TREASURIES-Yields rise as Italian election hopes spur risk rally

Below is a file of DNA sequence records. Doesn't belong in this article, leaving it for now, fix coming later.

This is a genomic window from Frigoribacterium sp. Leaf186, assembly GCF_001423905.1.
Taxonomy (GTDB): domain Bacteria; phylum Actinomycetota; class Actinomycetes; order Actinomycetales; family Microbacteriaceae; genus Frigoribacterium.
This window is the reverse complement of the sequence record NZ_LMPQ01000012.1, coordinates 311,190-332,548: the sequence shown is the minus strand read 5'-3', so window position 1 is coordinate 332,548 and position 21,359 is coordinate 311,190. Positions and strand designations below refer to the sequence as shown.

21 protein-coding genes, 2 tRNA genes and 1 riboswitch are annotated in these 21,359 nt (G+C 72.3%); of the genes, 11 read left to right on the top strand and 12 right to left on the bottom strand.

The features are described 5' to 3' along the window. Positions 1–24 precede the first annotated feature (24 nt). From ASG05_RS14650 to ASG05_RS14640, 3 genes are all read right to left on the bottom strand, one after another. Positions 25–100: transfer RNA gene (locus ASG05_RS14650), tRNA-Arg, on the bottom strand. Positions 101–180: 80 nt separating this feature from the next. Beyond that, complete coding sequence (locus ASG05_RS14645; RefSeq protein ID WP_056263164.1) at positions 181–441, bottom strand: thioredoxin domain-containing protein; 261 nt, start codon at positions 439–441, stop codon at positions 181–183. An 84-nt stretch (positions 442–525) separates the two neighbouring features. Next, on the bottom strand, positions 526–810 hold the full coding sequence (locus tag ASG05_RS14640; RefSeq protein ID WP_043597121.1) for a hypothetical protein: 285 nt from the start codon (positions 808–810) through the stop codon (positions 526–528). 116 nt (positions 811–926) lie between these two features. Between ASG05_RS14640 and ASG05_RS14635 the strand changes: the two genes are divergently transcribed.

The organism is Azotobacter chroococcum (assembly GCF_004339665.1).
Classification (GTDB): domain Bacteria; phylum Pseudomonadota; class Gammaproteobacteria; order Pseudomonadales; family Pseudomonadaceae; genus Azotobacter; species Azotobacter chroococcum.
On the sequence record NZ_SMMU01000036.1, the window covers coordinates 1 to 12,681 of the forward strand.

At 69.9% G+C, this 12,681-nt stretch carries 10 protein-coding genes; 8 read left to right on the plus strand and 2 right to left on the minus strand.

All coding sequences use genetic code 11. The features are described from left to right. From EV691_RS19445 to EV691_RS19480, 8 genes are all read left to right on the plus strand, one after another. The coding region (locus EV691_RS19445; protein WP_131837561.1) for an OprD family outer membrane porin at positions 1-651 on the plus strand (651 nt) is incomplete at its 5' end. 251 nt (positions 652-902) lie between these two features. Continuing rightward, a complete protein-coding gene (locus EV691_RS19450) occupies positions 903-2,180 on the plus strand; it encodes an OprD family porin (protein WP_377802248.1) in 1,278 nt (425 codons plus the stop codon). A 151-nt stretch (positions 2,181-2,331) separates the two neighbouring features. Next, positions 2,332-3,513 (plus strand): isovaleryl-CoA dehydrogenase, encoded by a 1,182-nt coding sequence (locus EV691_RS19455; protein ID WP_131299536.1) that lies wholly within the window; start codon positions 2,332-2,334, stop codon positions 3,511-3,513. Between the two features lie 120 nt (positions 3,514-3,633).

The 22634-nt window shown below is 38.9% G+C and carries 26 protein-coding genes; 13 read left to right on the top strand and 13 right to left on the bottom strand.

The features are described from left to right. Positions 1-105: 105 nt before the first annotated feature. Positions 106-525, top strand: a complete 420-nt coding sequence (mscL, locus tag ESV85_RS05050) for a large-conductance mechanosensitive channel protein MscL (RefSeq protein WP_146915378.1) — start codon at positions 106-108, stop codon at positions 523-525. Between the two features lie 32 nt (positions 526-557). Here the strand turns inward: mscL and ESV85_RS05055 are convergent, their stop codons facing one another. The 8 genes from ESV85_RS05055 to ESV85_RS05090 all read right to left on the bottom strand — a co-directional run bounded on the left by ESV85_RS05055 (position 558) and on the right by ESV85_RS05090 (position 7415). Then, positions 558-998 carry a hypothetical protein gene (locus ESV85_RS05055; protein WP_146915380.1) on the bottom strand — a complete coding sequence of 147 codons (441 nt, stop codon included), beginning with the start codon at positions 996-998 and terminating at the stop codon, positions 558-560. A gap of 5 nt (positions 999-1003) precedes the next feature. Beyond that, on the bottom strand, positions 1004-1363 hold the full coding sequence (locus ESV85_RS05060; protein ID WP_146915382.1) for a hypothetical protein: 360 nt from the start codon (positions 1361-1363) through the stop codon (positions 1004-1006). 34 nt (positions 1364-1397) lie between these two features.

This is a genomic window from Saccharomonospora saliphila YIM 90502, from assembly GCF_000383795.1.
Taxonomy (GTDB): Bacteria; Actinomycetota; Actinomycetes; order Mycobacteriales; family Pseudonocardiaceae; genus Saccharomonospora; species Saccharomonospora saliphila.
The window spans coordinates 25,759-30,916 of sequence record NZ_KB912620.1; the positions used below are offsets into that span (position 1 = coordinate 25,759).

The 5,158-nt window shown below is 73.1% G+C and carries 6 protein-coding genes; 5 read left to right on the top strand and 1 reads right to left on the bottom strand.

* Treasuries prices fall on hopes for Italian pro-reform victory * Bernanke testimony on Tuesday in focus for bond purchase signals * Treasury to sell $99 bln new supply this week, $35 bln 2-year notes Mon * Fed will buy $2.75 bln-$3.50 bln in debt due 2020-2023 By Karen Brettell NEW YORK, Feb 25 (Reuters) - U.S. Treasuries yields rose on Monday as riskier assets in Europe including Italian government debt rallied on hopes of a victory for a pro-reform Italian government, reducing demand for lower-risk U.S. debt. Some investors also remained hesitant to buy Treasuries as they continued to mull the likelihood that the Federal Reserve will end its bond purchase program before year-end. Exit polls issued after voting closed in Italy's parliamentary election showed the centre-left coalition led by Pier Luigi Bersani was leading Silvio Berlusconi's centre-right bloc. "All indications are that there will be no large surprises in the elections," said Tom Tucci, head of Treasuries trading at CIBC in New York. Investors were also reticent about buying bonds before Fed Chairman Ben Bernanke is due to deliver his semi-annual testimony to the U.S. Senate Banking Committee on Tuesday morning, which will be closely watched for any signs that the Fed may end its bond purchase program sooner than most expect. Indications that some Fed board members are increasingly cautious of continuing the U.S. central bank's bond purchase program has heightened speculation that the Fed may end the buybacks before year-end. "I don't think you have enough momentum in front of Bernanke to generate buyers at higher prices yet," Tucci said. "We had a pretty good rally last week, but I don't think people are true believers that there is a significant move to lower yields." Benchmark 10-year notes yields have held in a range from around 1.91 percent to 2.06 percent since Jan 28, after trying but failing to break up support at around 2.03 percent to 2.06 percent several times in the past few weeks. The notes fell 9/32 in price on Monday to yield 2.00 percent, up from 1.96 percent late on Friday. Investors are also focused on an automatic $85 billion in across-the board spending cuts that are due to come into force on Friday unless lawmakers reach a deal on avoiding it, which may boost demand for Treasuries as the deadline nears. President Barack Obama and others have called warned that the measures will harm the country's still fledging economic recovery. The Treasury will sell $35 billion in two-year notes on Monday, the first auction of a total $99 billion in supply this week. The government will auction $35 billion in five-year notes on Tuesday and $29 billion in seven-year notes on Wednesday. The Federal Reserve will purchase between $2.75 billion and $3.50 billion in debt due 2020 to 2023 on Monday as part of its ongoing bond purchase program meant to hold down long-term borrowing rates and help reduce the unemployment rate.
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